A Justice Department lawsuit over e-book pricing is on the horizon for Apple and five major US publishers, the Wall Street Journal reported.
The Justice Department warned the companies that they would face legal action for collaborating to raise electronic book prices, the Journal found.
The five publishers involved in the case are Simon & Schuster, Hachette, Penguin, Macmillan, and HarperCollins. Some of the publishers are in talks to settle the potential anti-trust case, which could result in cheaper e-books for consumers, Reuters reported.
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Traditionally, publishers sold physical books for half the cover price, which enabled retailers to set their own store price, Slate reported. However, when Apple introduced its first iPad in 2010, the company moved to an "agency" model, allowing publishers to set book prices and give Apple a 30 percent cut, which upset many publishers.
Apple also reportedly stipulated that publishers couldn't let rival retailers like Amazon sell the same book for less, which made the agency model an industry standard, Slate reported.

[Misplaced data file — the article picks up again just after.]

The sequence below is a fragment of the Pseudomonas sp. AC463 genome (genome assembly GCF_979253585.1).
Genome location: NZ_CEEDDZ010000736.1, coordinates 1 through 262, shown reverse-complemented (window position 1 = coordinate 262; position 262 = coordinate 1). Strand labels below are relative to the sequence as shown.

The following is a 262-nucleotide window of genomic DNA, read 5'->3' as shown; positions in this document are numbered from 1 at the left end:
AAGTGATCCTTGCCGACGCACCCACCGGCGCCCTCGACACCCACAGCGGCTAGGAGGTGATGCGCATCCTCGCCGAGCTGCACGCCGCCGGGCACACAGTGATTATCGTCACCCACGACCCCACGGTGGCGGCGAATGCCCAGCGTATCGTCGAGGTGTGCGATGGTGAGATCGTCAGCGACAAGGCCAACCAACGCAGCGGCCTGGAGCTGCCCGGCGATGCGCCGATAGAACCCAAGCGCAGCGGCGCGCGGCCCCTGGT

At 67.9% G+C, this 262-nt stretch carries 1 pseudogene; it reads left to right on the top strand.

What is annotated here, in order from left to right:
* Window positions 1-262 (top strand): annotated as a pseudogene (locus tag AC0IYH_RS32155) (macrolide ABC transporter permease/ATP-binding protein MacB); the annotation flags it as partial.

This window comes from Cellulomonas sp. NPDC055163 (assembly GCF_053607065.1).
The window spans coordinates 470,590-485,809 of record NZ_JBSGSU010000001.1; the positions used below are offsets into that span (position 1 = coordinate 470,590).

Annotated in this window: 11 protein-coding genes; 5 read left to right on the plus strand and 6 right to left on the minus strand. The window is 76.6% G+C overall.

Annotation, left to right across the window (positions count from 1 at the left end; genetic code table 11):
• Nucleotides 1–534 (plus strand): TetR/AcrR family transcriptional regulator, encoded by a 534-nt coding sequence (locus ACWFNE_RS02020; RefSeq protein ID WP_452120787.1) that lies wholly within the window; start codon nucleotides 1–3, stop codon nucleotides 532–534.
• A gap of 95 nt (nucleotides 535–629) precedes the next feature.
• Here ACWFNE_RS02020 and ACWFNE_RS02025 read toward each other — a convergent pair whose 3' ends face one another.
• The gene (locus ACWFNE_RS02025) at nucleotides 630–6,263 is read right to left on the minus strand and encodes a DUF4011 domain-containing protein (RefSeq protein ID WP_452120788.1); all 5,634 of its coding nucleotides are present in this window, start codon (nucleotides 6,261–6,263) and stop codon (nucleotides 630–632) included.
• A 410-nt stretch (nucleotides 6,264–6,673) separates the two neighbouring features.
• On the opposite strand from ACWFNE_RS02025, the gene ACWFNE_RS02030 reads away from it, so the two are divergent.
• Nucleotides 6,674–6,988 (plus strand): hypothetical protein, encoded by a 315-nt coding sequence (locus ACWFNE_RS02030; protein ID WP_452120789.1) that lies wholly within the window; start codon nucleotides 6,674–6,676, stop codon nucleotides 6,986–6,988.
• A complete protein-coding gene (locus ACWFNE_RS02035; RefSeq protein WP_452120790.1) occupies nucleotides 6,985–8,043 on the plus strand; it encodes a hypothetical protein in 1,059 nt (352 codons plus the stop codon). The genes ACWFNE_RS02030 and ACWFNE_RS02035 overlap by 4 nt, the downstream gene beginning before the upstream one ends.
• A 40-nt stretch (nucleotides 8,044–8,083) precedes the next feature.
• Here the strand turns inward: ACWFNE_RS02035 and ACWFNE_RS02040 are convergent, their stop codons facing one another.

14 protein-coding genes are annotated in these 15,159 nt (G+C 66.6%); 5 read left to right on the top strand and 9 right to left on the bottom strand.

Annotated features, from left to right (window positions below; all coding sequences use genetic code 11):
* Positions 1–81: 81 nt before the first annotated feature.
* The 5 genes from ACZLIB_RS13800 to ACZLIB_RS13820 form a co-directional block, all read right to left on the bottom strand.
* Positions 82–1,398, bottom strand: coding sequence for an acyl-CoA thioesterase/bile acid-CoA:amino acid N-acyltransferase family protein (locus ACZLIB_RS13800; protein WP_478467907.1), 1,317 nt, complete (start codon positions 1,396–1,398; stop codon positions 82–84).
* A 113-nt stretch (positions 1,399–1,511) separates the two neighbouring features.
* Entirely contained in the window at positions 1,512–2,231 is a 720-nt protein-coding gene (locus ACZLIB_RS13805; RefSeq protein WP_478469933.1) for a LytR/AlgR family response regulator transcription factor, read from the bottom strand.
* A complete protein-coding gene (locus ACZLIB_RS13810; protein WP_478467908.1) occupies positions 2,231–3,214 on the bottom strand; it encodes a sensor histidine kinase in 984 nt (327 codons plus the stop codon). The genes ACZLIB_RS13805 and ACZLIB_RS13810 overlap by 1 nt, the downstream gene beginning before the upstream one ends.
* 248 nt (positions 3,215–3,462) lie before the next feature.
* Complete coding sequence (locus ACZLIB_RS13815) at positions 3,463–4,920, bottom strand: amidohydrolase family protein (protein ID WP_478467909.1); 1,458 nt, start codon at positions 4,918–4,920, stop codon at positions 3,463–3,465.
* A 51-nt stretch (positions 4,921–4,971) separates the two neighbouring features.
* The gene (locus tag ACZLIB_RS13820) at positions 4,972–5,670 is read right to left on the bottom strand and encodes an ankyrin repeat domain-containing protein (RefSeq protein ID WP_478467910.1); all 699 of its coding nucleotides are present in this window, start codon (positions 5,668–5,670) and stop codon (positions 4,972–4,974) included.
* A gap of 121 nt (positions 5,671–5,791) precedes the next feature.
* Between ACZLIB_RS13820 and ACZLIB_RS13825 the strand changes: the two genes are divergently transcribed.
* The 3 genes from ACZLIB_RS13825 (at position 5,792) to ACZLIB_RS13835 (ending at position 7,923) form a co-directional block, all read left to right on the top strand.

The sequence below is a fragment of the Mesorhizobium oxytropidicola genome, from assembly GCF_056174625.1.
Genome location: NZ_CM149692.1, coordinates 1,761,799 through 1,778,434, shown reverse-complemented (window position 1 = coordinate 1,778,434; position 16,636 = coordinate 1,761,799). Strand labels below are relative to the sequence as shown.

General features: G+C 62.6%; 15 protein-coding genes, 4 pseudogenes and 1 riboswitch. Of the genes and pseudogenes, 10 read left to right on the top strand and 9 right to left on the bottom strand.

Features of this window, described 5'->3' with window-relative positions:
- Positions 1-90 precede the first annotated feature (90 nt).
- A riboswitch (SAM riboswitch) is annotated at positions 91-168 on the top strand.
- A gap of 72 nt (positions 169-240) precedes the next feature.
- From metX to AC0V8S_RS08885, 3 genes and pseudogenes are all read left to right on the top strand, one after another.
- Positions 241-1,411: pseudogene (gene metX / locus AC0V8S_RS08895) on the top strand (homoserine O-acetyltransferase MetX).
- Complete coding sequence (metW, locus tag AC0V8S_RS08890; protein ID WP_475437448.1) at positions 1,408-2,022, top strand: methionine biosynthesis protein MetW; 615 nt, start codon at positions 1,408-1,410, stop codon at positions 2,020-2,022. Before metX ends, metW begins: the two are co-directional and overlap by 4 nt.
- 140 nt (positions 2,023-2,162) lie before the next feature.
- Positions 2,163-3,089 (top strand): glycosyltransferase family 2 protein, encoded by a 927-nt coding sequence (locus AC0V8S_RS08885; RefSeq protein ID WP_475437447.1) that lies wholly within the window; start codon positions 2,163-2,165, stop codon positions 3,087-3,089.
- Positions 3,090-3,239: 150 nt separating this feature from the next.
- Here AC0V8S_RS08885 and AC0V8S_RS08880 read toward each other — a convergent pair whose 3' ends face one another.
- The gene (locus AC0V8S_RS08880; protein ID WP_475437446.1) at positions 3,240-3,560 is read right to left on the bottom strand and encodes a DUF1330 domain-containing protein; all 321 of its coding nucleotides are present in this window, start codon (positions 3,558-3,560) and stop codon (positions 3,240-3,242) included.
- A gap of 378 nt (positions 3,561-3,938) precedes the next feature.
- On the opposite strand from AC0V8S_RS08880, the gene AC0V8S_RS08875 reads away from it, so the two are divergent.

Justice Department lawyers argue that both Apple and the publishers violated federal antitrust laws by putting their e-book plan in place, the Journal reported.
Apple and all five publishers declined to comment on the proceedings, as did the Justice Department, according to the Journal.
The publishers have denied acting together to raise prices, Reuters reported. They told investigators that the shift to the agency pricing model enhanced competition in the industry and allowed electronic booksellers to thrive.
In December, the European Union opened formal antitrust proceedings to investigate whether the same publishers had “engaged in anti-competitive practices affecting the sale of e-books” in Europe, the Washington Post reported. The announcement of the lawsuit came after a series of surprise raids at e-book companies last March by European antitrust officials, according to the Post.
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